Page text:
It’s certainly an intriguing place to live. You can hear Big Ben at breakfast and count the Queen as a neighbour, while the green spaces include more famous names such as Hyde Park, Kensington Gardens, and St James's Park.
And there are many excellent pubs in Westminster, popular with both tourists and residents. Naturally, many locals are popular with those working in parliament, including The Albert in Victoria Street (built in 1864) and The Red Lion in Whitehall which has its own division bell for MPs and claims to have served every prime minister up to Edward Heath. Slightly more off the beaten track is The Grenadier in Belgrave Square, once the Duke of Wellington’s Officers Mess where King George IV sometimes popped in for a drink.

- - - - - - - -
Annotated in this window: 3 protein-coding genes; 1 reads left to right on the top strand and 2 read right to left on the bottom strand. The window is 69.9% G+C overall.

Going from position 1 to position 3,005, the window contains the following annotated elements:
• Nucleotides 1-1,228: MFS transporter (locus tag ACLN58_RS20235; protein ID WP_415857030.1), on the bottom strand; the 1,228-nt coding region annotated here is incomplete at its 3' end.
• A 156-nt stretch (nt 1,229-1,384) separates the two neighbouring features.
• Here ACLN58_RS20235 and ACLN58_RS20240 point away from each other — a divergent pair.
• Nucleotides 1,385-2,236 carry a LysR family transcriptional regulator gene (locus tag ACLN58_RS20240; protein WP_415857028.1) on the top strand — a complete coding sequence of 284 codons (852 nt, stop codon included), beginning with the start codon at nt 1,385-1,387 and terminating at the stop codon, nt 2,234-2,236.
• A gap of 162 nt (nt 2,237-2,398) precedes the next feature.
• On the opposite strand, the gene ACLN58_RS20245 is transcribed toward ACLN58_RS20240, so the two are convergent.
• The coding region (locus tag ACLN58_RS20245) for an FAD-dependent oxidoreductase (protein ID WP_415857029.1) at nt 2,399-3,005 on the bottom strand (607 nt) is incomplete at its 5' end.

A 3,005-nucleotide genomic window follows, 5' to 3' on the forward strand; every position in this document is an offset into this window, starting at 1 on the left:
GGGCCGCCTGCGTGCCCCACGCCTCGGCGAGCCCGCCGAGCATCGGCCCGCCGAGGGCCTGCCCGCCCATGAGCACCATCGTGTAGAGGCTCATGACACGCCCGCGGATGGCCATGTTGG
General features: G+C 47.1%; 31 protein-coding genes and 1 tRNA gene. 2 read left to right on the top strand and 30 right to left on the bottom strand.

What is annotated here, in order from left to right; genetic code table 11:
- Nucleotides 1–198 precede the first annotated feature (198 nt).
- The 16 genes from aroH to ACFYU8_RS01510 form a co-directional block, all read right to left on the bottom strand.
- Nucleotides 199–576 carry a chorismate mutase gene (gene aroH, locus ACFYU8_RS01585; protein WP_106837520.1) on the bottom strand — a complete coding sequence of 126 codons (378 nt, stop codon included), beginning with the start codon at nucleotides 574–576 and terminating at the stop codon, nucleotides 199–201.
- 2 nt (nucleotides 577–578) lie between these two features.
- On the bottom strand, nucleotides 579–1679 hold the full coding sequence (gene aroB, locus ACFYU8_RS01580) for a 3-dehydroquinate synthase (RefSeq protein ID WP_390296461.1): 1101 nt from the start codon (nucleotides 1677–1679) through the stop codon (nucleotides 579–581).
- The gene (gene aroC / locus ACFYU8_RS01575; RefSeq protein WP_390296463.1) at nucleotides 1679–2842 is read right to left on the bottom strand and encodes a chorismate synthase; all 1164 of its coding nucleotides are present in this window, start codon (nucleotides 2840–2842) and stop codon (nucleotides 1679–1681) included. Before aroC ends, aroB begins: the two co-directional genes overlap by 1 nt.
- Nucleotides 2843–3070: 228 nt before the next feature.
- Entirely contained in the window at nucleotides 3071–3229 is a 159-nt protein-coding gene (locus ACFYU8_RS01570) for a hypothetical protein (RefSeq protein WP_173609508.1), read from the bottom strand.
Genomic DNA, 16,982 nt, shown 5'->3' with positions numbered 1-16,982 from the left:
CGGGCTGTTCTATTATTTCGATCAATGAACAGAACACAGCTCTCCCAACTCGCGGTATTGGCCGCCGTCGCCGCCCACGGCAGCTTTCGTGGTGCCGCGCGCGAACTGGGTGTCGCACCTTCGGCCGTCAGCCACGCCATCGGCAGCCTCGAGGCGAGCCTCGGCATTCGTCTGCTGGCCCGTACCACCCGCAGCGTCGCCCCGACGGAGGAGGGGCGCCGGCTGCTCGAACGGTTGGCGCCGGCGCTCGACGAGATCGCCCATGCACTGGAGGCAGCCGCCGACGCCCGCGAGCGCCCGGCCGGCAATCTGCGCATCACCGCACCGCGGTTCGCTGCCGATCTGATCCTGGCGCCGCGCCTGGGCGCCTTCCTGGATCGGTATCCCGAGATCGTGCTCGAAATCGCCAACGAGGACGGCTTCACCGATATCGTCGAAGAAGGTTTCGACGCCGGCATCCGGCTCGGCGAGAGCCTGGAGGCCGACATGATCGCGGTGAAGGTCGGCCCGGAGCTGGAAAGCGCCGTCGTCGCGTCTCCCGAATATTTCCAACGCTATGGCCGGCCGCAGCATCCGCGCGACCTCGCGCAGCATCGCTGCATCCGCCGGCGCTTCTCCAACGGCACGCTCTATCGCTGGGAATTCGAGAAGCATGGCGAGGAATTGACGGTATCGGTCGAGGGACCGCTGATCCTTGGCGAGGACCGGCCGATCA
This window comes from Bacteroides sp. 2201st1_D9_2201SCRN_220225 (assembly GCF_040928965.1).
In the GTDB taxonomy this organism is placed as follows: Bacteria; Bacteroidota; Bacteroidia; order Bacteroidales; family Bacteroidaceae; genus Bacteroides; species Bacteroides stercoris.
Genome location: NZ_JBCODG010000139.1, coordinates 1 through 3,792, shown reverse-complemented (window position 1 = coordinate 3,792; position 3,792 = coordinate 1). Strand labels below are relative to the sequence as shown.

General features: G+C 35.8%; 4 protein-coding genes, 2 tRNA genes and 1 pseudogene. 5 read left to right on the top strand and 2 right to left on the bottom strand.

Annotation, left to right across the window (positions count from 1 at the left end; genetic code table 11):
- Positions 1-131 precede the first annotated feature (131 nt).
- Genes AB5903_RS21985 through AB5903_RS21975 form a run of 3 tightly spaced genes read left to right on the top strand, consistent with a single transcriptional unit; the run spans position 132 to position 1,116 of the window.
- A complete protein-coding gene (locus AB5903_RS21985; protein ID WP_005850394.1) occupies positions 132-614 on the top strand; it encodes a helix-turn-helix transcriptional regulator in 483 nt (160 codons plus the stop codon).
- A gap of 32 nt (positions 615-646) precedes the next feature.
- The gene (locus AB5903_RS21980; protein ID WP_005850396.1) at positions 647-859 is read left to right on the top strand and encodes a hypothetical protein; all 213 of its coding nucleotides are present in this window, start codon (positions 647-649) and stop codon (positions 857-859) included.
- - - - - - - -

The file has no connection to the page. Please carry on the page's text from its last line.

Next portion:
Property in the borough is in a state of flux. There are concerns that foreign buyers are turning prime properties into vacant investments, although research shows that last year UK buyers accounted for nearly half of all sales in the area, up more than 10 per cent from 2011. And while London in general has seen a massive hike in prices, prices in the early part of 2014 fell in Westminster.
Residents in the densely populated borough also enjoy the lowest council tax ratings in the country as well as topping the table for the most planning applications in the UK along with Kensington & Chelsea at more than four times the national average.
There are certainly some expensive areas, such as Belgravia, but it is also becoming a popular place to rent, partly because it is so close to the city and the West End - specialist London rental site Rentonomy has analysed rent prices along the Circle line which runs through some of the city’s most expensive central London property areas and concludes that Westminster is the most expensive station to rent around, with an average weekly cost of £1,166.